Three years before the term digital divide was coined, and 30 years ago this month, I saw a seed of an idea I had planted sprout and take root in South Jamaica Queens, NY. During my four years as an undergraduate computer graphics student I worked as a teaching artist for the Jamaica Arts Center. I was sent to teach all over New York City and I noticed that none of the community centers where I taught visual art had computers. It bothered me, so I mentioned it to my JAC supervisor. Eventually, I moved to Chicago for graduate school.
The reason it bothered me was because I had been introduced to computer graphics/art in high school and that led to my creation of a portfolio that earned a full scholarship to Pratt Institute. At duPont Manual Magnet High School in Louisville, KY I majored in Visual Art but it was the work I did in the computer graphics lab that gave me the best chance to attend my top school. I imagined that younger children would have an even better chance to do the same if they had access to what I had in high school.
We installed 5 Macintosh Performa LC IIIs with 5 1/4 inch floppy drives and Apple Displays. The lab also had a color inkjet printer. I ran workshops for kids through December. However, a series of unfortunate occurrences left me disheartened but the spirit of the project stayed with me. When I returned in the new year the computers and printer were gone… stolen. The sewer flooded the basement and managed not to get to the computers but it took weeks to drain, dry, and clean the space. Eventually, I moved on.
For 30 years I’ve built several labs and created projects that engage underserved, underrepresented, or underestimated children and youth in creative, computational activities. As a PhD student I worked with researchers on a suite of culturally situated design tools or CSDTs to teach students how to generate Afrofuturistic designs (see above). A few years later I taught AP Computer Science Principles in a STEAM Lab and discovered generative artificial intelligence, or AI that is capable of generating text, images, or other media, using generative (training) models. After the course was over I kept exploring “GenAI.”
Most digital inequality research focuses on digital consumption or participation, but some researchers have used a production lens to look at who is creating digital content and who isn’t. Today, with the advent and proliferation of social media sites such as Instagram and TikTok, young people around the world have become digital content creators. Their content provides data used by generative AI training models, as well as other artists’ works.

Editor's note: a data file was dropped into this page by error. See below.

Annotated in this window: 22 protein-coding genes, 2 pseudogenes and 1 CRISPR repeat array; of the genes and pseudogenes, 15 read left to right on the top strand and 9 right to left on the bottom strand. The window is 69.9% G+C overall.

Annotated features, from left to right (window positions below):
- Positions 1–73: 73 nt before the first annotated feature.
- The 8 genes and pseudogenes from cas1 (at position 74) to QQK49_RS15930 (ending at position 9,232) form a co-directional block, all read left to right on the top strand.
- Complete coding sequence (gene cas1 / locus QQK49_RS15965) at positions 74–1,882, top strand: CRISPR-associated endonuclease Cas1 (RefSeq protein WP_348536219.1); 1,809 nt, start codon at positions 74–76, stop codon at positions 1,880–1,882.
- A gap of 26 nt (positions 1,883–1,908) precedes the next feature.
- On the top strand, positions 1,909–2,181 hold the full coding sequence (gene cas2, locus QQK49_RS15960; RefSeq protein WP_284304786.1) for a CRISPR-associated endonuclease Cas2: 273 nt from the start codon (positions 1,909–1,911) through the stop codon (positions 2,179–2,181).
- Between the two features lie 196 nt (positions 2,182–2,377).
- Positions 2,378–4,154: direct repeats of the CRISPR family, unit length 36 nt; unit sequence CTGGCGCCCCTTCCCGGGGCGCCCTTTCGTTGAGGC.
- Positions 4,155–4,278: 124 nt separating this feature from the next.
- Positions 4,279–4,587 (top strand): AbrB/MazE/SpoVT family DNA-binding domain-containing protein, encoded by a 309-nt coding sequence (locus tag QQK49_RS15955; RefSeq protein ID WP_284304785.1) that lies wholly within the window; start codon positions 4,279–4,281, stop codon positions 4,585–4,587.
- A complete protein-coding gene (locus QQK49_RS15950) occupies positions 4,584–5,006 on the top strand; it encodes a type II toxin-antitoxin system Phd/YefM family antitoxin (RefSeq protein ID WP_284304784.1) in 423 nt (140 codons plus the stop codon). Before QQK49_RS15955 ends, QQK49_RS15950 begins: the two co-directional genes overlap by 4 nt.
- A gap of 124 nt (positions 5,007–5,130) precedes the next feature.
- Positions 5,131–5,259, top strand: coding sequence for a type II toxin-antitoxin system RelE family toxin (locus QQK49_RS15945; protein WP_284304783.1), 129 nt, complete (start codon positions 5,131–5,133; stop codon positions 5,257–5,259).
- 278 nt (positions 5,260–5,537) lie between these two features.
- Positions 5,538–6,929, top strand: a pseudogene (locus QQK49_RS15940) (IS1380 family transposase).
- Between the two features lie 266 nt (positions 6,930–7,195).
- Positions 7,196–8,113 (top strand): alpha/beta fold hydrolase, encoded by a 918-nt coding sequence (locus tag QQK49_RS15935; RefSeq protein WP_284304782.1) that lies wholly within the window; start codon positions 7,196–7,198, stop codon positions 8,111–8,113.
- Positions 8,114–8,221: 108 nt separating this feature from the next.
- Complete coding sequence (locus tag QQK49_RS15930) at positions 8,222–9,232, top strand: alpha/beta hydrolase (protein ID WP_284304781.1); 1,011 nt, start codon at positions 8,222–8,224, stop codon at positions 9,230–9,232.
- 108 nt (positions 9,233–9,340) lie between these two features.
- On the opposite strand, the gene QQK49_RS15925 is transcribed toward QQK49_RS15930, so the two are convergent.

Even among people who are already online, a digital production gap challenges theories that the Internet creates an egalitarian public sphere. Instead, digital production inequality suggests that elite voices still dominate in the new digital commons. — Jen Schradie in 2011
Since 2019 I’ve purposefully created and posted generative AI images on my social media accounts every single day. On Instagram alone my follower count went from 1,200 to 94.5k in less than three years. In 2021, staff at Mission Bit asked students Alyssa Wu and Natalie Huang to lead a coding workshop. They chose to teach their peers about the “ways in which coding can be used to make art, which can in turn be used to make a positive change.” When asked why, Alyssa said,
“We were inspired after learning about the concept of creative coding and seeing some of the artwork created by Nettrice Gaskins. We wanted to be able to combine the technical and creative aspects of coding.”
The Mission Bit students were referring to my practice of using Processing programming language to generate images that I then used as style reference images in Deep Dream Generator. Before prompt-based AI tools, I was exploring ‘Deep Style’ or image style transfer to apply styles to existing images, including my own. You can see the students’ results here.
In some ways, the Mission Bit student work brings me full circle to my first computer lab where children came to learn how to make digital art. Today, access to computers and digital art applications are much more ubiquitous and I no longer need to build spaces for young people to work. They simply find me and my work on social media or online, then follow the visual breadcrumbs to articles such as this one.